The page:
So we look at performances in between, with the likes of Alfred Brendel, Daniel Barenboim and, especially Gerald Moore, the paragon of collaborative pianists. Fischer-Dieskau and Moore recorded it three times (1955, 1962, 1971). Watch them from 1962, putting aside everything else you are doing (switch off your phone and other electronics, as you would do in a concert) and totally giving yourself to the performance.
Fischer-Dieskau, more than any other singer, was a master at making the text in Lieder as important as the music, melding one into the other so it is not “words and music” but an outpouring of inseparable elements which, over an uninterrupted span, becomes a riveting narrative done jointly by voice and piano. The best pianists are those who do not merely perform the spare but essential Schubert music but learn the poems and deepen our connection to them through remarkably sensitive interpretations. Having just watched the baritone with Moore, now listen to him with Maurizio Pollini paying attention to what Pollini brings to the music.
The association of Die Winterreise with Fischer-Dieskau is so thorough that we often forget a couple of important things. First is that he overshadowed other baritones, especially the excellent Hermann Prey, performing here with string orchestra. I was sorry to miss baritone Gerald Finley, an artist I greatly admire, who performed the cycle recently at Zankel Hall in New York. Here is a brief clip of Finley and his collaborator Julius Drake discussing it.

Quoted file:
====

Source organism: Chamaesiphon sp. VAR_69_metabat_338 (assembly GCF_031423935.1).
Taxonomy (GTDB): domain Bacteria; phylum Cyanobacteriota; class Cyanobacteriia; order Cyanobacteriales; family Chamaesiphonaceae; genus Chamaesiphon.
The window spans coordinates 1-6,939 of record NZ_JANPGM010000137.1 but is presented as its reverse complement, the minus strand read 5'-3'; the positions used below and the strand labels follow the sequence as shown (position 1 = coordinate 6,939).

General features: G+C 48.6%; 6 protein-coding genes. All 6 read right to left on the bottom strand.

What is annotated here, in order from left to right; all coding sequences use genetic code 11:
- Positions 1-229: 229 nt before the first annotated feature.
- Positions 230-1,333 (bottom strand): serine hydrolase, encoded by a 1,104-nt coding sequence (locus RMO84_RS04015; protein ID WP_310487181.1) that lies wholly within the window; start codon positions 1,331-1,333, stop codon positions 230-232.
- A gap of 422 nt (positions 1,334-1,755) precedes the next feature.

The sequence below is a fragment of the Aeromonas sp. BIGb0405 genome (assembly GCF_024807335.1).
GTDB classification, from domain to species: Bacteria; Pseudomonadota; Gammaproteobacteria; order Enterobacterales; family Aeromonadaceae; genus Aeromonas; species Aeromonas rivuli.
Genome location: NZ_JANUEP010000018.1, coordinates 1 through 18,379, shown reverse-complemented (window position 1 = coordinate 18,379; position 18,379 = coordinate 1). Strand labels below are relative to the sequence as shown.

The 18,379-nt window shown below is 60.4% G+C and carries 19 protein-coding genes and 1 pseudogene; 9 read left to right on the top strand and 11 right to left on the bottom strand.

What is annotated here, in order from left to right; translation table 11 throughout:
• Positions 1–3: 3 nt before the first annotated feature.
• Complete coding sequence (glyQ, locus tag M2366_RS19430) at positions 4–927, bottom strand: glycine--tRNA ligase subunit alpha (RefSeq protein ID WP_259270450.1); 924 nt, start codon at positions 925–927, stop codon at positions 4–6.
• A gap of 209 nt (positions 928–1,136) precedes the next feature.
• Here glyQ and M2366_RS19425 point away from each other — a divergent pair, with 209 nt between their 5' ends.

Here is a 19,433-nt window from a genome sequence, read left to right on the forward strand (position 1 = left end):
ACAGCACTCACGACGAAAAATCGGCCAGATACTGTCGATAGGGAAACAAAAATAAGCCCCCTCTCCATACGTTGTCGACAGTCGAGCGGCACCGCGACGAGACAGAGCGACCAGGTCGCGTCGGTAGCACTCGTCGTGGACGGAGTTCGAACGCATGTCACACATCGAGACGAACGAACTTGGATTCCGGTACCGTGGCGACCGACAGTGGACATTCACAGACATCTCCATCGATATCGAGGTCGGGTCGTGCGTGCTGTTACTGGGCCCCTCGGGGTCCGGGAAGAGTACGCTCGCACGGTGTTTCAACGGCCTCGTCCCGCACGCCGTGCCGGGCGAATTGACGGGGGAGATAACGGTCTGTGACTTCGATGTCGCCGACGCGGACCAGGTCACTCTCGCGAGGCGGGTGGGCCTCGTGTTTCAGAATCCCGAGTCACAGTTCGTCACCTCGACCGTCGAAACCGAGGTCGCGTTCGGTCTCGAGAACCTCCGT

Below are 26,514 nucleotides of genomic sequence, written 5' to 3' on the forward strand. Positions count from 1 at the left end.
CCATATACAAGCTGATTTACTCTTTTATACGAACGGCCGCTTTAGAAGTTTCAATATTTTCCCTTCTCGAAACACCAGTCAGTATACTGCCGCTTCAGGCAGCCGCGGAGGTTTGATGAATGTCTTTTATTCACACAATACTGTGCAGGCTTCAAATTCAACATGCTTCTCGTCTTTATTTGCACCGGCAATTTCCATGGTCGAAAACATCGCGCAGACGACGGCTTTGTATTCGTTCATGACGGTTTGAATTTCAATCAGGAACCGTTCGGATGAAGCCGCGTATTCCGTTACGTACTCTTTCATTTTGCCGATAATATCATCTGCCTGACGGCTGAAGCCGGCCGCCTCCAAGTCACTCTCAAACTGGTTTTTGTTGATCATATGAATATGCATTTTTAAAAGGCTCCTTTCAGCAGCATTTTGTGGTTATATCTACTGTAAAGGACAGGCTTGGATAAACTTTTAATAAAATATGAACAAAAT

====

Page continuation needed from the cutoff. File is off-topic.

The second point is that Schubert composed this music with the keys for tenor voice. With that in mind, go back now to Pears and Britten for a complete performance of the cycle.
Then go to Jonas Kaufmann and Helmut Deutsch. I commend their recording to you as well so that you listen without watching. Kaufmann’s tenor voice has what are often called baritonal shadings that give a dusky color to the emotional content in ways that we do not hear in the more regal Peter Pears. Kaufmann also is one of the finest singers before the public in terms of how he uses language--whether Italian, French or his native German--in the most meaningful ways. Not only is his pronunciation usually exemplary but he shades words in musical ways to deepen their meaning.
Basses can make a lot of this music too. Two of my favorites are separated by six decades. Hans Hotter recorded a moving account with Gerald Moore in 1954. During this freezing winter Ferruccio Furlanetto and Igor Tchetuev gave this performance. There is an outstanding CD of them performing the cycle you should consider. Furlanetto lives in Vienna and is steeped in the cultural milieu that created this music.
Although the texts and music are for a male voice, some women have overcome that and make performances as moving as the men’s. Of interest is British mezzo Alice Coote and Christian Blackshaw. Here are about 19 minutes from a live performance in Russia. Now sit back and fully watch and listen to a famous version by mezzo Brigitte Fassbaender and Aribert Reimann.
I wonder if, after listening to all of these fantastic interpretations, you feel morose or if you too are able to find some of the cathartic effects Kaufman described. Comment below.